Day 115

Downtown / Penn Quarter / Chinatown (November 20, 2020)

There is a mix of modern and traditional buildings in this part of the District which makes for some interesting juxtapositions.

One beautiful old building in the neighborhood is the Sixth & I Historic Synagogue. The building was dedicated in 1908 by the Adas Israel Congregation. However, when the congregation moved to a larger space in 1951 the building was sold to the Turner Memorial A.M.E. Church. The church, in turn, moved fifty years later and three local Jewish developers purchased and restored the building to its original roots as a synagogue. It was rededicated and reopened in 2004. The synagogue offers Jewish programs but it is more well known in the District for its cultural events and live entertainment. Famous speakers, writers, musicians and comedians have all performed there. A while back we saw the Turkish author, Orhan Pamuk give a reading there followed by an interview. If you don’t know his work, we suggest you check it out. To our minds he is one of the world’s great living writers. The Swedish Academy obviously agree because they awarded him the Nobel Prize in Literature in 2006.

The synagogue at Sixth & I is not, in fact, the oldest synagogue in the city. That honor goes to a modest brick building that was constructed in 1876, and was the original home of the Adas Israel congregation. Much like the Jewish people, it has spent many years finding a permanent home. It was moved in 1969 from its original location to make way for the new Metro headquarters. Then in 2016 it was again moved to make way for a new development. Finally, in 2019, it was moved to its current position.

Over the years, the small synagogue has played a number of roles. As well as being a synagogue, it has been an African American church, a Greek Orthodox church, a deli, a barbershop, a barbecue restaurant, a bicycle store and a coffee shop. Next the synagogue will be encased by a new $34 million facility and reimagined as the Capital Jewish Museum, dedicated to Jewish life in Washington. It is slated to open in 2021.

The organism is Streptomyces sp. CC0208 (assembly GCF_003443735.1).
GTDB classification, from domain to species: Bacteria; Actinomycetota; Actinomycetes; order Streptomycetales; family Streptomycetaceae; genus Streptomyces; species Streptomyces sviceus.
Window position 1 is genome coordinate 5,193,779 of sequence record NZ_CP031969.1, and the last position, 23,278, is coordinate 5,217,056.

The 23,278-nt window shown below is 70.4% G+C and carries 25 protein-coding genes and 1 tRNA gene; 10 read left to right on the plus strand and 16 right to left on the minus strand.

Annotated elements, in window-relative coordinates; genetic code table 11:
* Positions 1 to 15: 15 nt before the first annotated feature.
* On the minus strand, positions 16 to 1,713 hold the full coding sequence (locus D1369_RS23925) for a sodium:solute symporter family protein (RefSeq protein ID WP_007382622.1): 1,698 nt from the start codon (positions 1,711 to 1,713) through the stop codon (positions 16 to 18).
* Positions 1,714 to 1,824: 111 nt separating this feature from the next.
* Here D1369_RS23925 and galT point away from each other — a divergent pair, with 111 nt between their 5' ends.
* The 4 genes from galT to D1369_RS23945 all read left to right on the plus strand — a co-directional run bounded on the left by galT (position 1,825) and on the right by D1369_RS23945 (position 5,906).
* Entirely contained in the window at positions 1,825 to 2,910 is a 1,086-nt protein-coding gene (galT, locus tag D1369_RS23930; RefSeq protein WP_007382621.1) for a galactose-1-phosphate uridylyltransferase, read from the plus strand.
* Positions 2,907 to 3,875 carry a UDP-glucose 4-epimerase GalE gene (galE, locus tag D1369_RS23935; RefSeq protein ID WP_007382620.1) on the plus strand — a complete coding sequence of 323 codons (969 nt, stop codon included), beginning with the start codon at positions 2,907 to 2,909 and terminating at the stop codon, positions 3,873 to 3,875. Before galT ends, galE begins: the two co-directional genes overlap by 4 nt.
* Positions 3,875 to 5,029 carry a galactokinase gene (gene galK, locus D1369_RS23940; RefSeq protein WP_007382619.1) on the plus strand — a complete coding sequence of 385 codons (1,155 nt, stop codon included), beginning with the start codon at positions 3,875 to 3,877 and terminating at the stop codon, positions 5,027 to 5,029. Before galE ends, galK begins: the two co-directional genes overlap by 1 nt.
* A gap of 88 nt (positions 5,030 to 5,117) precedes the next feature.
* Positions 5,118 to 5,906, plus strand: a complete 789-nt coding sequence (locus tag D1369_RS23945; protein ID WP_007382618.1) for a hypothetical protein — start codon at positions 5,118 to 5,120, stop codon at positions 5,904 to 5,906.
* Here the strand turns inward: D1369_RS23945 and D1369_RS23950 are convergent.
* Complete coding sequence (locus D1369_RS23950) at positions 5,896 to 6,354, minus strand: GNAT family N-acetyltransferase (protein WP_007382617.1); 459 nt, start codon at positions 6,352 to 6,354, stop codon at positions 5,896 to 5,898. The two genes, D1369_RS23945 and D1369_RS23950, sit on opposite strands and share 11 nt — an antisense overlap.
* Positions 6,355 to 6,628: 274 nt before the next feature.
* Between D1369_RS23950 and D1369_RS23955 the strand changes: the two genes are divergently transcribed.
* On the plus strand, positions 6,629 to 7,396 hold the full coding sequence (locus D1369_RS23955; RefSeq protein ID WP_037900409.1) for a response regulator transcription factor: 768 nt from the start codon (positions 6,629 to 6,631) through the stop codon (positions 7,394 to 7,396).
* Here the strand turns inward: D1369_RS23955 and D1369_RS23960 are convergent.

We passed another red brick building, although one that was slightly larger than the synagogue. The National Building Museum is dedicated to “architecture, design, engineering, construction, and urban planning. The building, completed in 1887, initially housed the United States Pension Bureau but was converted into a museum in the 1980s.

It is a massive building. Inside is an atrium so large (96×35 meters), that model planes have been flown around inside it. Over the years, it has been a popular place to host inaugural balls.

Another structure with a beautiful atrium is the building that houses the National Portrait Gallery and the American Art Museum. The building was originally the Old Patent Office Building but was turned into museums in 1968. In 2000 the building closed for a massive renovation that included enclosing the central courtyard with a glass roof designed by Norman Foster, the famous British architect.

Every year, a holiday market springs up on F Street in front of the museum. It’s a great place to find holiday gifts.

There are a large number of residential buildings in the neighborhood. One of our favorites is this building. And it’s not just that our good friend Rob lives there, although it does help.

Passing through Chinatown, we noticed that the pedestrian crossings included the twelve animals of the Chinese Zodiac.

Aptly, in a year dominated by a pandemic that has extended to the four corners of the world, 2020 is the year of the rat, an animal forever linked with the Black plague, the deadliest pandemic in modern history.

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